Here’s a quick and simple recipe for you guys to make fluffy, sweet, pillowy pancakes. You don’t need buttermilk or anything fancy for these, and you should have everything you need already in the pantry/fridge!
If you’re making these for a group larger than 2-3 then double/triple the recipe accordingly. You can stir chocolate chips through the batter for chocolate chip pancakes too!
Once you start making banana bread regularly, you kinda can’t stop. I mean, I actually buy extra bananas I have no intention of eating just to make banana bread. Sometimes you need a little variation though, and injecting every element of this loaf cake with chocolate is the best way to do just that – trust me! The bananas lend the familiar fudgy texture, but the taste is chocolate and nothing but. And it’s really quite simple… At this rather tense time in third year the bakes have to be simple as the essay questions most certainly are not. Sigh, you guys have read about the deadline struggles for the last year and a bit so I won’t bore you. Just know, many tens ofthousands of words (not including this blog post) have been written over the last month! 😦 Having said that, I’m not sure I’m ready to leave the security of full-time education and enter the big bad world… *heavy breathing*
Anyway, find a large-ish bowl and a whisk and let’s get this chocolatey show on the road.
Firstly, Happy New Year to you all! Hope you have all had an amazing Christmas and holiday break. Over here at BBH, we are starting as we mean to go on – by eating! These little slices of pecan pie heaven are EVERYTHING. My mum even said they were the best things I’ve made – big statement coming from my biggest critic. You only need one bowl and a whisk and it’s super easy to throw in the oven!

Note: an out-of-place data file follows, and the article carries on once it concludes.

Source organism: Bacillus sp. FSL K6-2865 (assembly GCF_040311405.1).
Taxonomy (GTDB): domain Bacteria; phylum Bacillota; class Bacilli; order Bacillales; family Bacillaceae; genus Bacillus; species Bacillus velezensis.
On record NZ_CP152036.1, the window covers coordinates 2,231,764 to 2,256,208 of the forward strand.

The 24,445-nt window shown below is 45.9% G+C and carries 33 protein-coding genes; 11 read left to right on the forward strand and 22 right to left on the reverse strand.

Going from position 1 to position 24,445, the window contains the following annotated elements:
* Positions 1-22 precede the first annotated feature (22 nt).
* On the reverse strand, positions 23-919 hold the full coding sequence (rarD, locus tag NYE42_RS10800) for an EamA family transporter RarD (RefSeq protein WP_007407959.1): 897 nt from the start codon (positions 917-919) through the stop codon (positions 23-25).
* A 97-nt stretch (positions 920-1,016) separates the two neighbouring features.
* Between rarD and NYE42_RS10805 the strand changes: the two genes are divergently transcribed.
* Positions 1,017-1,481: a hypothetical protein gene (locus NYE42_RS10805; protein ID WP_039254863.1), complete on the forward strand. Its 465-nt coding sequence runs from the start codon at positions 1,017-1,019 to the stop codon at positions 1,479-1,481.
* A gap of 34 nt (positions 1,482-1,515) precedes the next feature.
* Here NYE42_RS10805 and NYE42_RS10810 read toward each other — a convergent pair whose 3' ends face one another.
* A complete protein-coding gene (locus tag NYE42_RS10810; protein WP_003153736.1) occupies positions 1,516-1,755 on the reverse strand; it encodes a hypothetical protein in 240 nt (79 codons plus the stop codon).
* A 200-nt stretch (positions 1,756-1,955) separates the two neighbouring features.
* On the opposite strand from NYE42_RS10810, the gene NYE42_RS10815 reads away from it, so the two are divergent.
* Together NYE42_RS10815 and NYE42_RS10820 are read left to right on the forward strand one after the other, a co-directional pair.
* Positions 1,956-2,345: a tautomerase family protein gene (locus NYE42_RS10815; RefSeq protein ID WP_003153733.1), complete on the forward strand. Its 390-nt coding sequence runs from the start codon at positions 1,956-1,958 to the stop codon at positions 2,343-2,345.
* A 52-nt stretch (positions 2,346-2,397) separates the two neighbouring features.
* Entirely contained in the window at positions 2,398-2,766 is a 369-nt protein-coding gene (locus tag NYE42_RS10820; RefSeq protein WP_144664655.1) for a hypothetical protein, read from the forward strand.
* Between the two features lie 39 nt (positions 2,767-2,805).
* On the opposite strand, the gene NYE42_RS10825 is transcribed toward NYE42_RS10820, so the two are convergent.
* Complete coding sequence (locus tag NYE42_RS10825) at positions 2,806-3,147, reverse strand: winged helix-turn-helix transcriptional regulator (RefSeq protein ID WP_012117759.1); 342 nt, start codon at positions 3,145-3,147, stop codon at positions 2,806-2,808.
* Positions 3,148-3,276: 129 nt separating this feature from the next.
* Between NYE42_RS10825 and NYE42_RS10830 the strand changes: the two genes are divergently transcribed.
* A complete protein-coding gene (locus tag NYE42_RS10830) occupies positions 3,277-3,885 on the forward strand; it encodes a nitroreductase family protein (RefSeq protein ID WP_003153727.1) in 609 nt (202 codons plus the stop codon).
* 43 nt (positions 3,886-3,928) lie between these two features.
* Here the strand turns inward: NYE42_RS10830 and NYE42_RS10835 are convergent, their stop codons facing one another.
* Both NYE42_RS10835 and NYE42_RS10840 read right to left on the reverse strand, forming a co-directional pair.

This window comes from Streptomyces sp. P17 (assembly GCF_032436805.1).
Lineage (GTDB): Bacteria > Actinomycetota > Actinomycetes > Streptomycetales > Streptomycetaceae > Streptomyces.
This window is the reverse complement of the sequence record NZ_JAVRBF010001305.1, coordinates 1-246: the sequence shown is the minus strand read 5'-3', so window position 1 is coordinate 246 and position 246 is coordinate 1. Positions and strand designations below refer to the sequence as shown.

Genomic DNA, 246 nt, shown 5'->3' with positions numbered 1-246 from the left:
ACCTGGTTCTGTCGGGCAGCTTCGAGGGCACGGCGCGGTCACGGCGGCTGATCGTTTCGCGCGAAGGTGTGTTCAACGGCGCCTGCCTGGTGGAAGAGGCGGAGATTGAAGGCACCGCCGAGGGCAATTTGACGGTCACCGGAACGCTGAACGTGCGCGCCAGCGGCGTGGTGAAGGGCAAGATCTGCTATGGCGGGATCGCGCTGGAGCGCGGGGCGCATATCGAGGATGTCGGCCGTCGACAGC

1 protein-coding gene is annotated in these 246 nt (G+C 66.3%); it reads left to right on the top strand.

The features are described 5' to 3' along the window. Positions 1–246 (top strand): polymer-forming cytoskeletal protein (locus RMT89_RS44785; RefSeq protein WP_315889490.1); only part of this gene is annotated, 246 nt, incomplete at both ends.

There’s a soft, buttery shortbread base topped with a melt-in-the-mouth maple caramel filling packed to the brim with sweet pecans. The slices are pretty heavy so you only need a tiny bit to satisfy all your pecan pie cravings. I added an optional extra layer of coconut caramel spread and desiccated coconut in between the base and the filling – it just added to the indulgence. If you can’t get hold of this spread, you can use any spread you like to make the bars more exciting – try peanut/almond butter, cookie butter or even Nutella for a super decadent treat.
This was one of those cakes that kinda fell together. An amalgamation of well-known flavours and a few different textures that seemed to really work. It’s certainly a ‘showstopper’ kind of cake and wouldn’t look out of place at a Christmas/New Years dinner table, or a birthday party. This particular cake served as my brother’s 25th birthday cake – we wasted no time in reminding him that he is now a quarter of a century old. The glitter is super festive/glam in keeping with the December theme!
Cake decoration is a very personal thing. If you’re a regular decorator it’s likely you’ll have developed a style and flair that you add to your cakes, so that people know they’re your cakes. If you’re not a seasoned cake decorator, there is no reason you can’t add your own style to cakes that reflects your own personality, or indeed the person who the cake is for. I hope this cake inspires you to get in touch with your creative side and gives you a few ideas if you’re stuck! It kinda reminded me of a more polished, less complicated version of my own birthday cake. (If only my brother were more polished and less complicated than me…)